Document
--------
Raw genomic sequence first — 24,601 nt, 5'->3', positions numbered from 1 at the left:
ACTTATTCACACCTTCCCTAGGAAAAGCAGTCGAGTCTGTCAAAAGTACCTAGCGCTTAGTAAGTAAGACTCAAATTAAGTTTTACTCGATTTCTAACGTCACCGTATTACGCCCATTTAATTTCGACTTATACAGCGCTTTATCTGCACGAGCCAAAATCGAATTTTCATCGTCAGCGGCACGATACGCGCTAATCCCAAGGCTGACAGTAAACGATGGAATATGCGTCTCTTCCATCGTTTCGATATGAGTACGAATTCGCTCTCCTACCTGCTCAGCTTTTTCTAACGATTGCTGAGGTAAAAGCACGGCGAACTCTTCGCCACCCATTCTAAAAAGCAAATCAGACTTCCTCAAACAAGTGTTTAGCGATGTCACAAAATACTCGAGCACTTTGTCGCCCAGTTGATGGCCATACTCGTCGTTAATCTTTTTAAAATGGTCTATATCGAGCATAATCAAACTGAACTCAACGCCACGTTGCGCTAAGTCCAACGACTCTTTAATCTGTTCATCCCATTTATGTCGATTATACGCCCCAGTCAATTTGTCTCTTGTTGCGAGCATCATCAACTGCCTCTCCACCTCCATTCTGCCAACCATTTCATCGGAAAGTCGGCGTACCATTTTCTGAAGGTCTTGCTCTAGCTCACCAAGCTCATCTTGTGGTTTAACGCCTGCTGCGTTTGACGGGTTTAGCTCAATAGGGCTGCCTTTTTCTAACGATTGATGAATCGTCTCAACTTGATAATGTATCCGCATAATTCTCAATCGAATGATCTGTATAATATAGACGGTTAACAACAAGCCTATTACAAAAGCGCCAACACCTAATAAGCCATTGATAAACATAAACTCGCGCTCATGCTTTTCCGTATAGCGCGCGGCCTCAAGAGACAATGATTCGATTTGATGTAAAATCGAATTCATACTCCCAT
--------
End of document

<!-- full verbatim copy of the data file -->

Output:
Raw genomic sequence first — 24,601 nt, 5'->3', positions numbered from 1 at the left:
ACTTATTCACACCTTCCCTAGGAAAAGCAGTCGAGTCTGTCAAAAGTACCTAGCGCTTAGTAAGTAAGACTCAAATTAAGTTTTACTCGATTTCTAACGTCACCGTATTACGCCCATTTAATTTCGACTTATACAGCGCTTTATCTGCACGAGCCAAAATCGAATTTTCATCGTCAGCGGCACGATACGCGCTAATCCCAAGGCTGACAGTAAACGATGGAATATGCGTCTCTTCCATCGTTTCGATATGAGTACGAATTCGCTCTCCTACCTGCTCAGCTTTTTCTAACGATTGCTGAGGTAAAAGCACGGCGAACTCTTCGCCACCCATTCTAAAAAGCAAATCAGACTTCCTCAAACAAGTGTTTAGCGATGTCACAAAATACTCGAGCACTTTGTCGCCCAGTTGATGGCCATACTCGTCGTTAATCTTTTTAAAATGGTCTATATCGAGCATAATCAAACTGAACTCAACGCCACGTTGCGCTAAGTCCAACGACTCTTTAATCTGTTCATCCCATTTATGTCGATTATACGCCCCAGTCAATTTGTCTCTTGTTGCGAGCATCATCAACTGCCTCTCCACCTCCATTCTGCCAACCATTTCATCGGAAAGTCGGCGTACCATTTTCTGAAGGTCTTGCTCTAGCTCACCAAGCTCATCTTGTGGTTTAACGCCTGCTGCGTTTGACGGGTTTAGCTCAATAGGGCTGCCTTTTTCTAACGATTGATGAATCGTCTCAACTTGATAATGTATCCGCATAATTCTCAATCGAATGATCTGTATAATATAGACGGTTAACAACAAGCCTATTACAAAAGCGCCAACACCTAATAAGCCATTGATAAACATAAACTCGCGCTCATGCTTTTCCGTATAGCGCGCGGCCTCAAGAGACAATGATTCGATTTGATGTAAAATCGAATTCATACTCCCAT